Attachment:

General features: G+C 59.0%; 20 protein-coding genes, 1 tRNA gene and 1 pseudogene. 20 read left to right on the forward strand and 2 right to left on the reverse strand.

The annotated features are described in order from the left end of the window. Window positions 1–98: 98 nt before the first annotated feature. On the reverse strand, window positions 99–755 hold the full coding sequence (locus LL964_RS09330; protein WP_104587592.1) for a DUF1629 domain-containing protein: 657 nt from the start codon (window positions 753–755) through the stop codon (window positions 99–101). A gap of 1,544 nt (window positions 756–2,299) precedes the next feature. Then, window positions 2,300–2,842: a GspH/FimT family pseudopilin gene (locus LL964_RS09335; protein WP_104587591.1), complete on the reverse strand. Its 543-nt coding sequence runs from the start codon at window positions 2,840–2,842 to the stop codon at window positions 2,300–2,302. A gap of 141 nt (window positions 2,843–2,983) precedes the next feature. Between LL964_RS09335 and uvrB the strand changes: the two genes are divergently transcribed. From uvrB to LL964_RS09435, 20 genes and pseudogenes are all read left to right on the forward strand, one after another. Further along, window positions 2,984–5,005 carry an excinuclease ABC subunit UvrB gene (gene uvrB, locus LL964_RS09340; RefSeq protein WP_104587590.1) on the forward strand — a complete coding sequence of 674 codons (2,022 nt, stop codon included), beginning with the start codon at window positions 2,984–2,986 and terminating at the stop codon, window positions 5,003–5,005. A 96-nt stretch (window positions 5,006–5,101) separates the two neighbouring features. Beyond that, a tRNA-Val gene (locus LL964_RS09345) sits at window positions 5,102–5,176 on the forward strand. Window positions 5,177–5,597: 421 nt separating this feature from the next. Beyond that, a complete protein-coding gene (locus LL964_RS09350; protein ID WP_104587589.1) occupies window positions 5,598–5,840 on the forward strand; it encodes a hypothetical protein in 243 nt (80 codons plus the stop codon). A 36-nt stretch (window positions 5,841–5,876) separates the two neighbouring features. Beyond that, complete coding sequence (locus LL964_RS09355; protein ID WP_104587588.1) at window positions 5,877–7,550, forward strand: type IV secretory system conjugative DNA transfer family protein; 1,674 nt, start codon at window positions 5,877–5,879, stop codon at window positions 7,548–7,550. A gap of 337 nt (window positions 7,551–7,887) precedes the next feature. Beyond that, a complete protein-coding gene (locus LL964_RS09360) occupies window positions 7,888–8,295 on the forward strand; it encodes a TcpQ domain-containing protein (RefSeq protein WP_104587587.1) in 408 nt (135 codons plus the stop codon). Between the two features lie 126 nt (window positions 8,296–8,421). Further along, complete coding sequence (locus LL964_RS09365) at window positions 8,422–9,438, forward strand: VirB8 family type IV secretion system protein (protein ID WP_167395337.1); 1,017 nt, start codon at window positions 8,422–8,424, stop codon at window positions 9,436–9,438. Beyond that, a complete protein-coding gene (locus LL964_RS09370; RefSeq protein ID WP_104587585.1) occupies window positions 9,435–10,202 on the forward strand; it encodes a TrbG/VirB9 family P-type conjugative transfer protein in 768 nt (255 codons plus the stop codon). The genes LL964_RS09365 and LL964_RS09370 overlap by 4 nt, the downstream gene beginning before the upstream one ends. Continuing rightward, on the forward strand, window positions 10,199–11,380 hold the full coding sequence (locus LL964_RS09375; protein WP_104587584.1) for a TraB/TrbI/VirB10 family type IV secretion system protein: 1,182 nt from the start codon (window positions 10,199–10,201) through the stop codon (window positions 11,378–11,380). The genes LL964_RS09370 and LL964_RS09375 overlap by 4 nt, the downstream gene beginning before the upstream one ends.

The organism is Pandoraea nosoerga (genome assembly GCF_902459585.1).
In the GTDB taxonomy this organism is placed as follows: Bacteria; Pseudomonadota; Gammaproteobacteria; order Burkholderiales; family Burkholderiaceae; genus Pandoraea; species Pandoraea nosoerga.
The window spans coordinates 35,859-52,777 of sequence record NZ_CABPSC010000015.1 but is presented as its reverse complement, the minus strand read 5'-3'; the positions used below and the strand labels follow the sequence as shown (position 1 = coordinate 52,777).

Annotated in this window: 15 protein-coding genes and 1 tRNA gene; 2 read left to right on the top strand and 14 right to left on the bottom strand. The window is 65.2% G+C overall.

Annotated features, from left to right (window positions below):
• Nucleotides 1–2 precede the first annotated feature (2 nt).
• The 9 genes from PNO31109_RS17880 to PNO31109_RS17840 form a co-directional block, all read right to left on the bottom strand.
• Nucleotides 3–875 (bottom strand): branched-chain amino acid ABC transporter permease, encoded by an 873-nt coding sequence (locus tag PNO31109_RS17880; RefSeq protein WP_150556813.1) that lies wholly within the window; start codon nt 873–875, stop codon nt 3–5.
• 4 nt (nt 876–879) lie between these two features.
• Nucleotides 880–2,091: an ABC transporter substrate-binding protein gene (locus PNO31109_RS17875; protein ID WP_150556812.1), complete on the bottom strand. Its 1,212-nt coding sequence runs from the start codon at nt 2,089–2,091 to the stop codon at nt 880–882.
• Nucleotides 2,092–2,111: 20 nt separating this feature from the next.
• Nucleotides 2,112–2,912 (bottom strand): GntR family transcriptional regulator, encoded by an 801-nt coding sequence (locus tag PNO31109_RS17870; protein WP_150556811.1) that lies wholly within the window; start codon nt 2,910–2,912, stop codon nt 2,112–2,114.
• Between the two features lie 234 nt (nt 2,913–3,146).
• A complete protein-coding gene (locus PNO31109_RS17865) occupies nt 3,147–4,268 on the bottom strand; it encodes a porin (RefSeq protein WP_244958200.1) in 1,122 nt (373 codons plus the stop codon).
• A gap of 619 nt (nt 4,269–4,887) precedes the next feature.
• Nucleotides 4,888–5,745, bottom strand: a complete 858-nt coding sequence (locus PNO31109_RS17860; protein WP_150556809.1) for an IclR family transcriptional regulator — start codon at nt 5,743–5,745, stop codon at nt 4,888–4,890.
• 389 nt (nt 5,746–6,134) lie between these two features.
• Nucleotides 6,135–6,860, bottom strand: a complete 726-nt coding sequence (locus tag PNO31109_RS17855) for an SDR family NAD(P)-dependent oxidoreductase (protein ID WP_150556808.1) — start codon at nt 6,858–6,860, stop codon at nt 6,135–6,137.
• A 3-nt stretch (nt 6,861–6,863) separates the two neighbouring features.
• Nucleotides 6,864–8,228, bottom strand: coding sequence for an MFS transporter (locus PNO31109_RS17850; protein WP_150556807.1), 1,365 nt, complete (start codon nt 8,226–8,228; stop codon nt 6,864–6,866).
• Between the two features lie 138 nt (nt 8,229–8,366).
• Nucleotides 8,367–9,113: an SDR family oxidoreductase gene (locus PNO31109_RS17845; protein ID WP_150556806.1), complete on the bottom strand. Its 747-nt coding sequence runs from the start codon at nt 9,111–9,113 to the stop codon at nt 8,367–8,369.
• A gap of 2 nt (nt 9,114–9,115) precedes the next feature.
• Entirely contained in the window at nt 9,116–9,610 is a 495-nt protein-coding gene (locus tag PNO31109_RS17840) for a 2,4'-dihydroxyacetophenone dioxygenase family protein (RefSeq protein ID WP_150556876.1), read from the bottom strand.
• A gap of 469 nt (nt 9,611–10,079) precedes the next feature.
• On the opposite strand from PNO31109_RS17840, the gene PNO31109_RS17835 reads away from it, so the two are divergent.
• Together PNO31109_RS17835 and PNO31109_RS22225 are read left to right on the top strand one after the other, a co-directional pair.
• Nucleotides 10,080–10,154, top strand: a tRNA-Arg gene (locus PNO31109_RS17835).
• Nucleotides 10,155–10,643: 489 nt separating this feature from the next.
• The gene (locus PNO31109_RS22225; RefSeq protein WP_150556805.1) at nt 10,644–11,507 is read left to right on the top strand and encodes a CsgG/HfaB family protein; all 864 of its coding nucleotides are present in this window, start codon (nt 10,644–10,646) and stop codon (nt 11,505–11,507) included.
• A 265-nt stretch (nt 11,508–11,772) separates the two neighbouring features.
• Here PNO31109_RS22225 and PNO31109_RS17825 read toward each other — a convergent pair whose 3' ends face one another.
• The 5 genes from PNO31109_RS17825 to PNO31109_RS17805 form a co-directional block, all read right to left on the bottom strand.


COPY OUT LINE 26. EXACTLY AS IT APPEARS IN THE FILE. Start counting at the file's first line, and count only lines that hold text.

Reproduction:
• Entirely contained in the window at nt 9,116–9,610 is a 495-nt protein-coding gene (locus tag PNO31109_RS17840) for a 2,4'-dihydroxyacetophenone dioxygenase family protein (RefSeq protein ID WP_150556876.1), read from the bottom strand.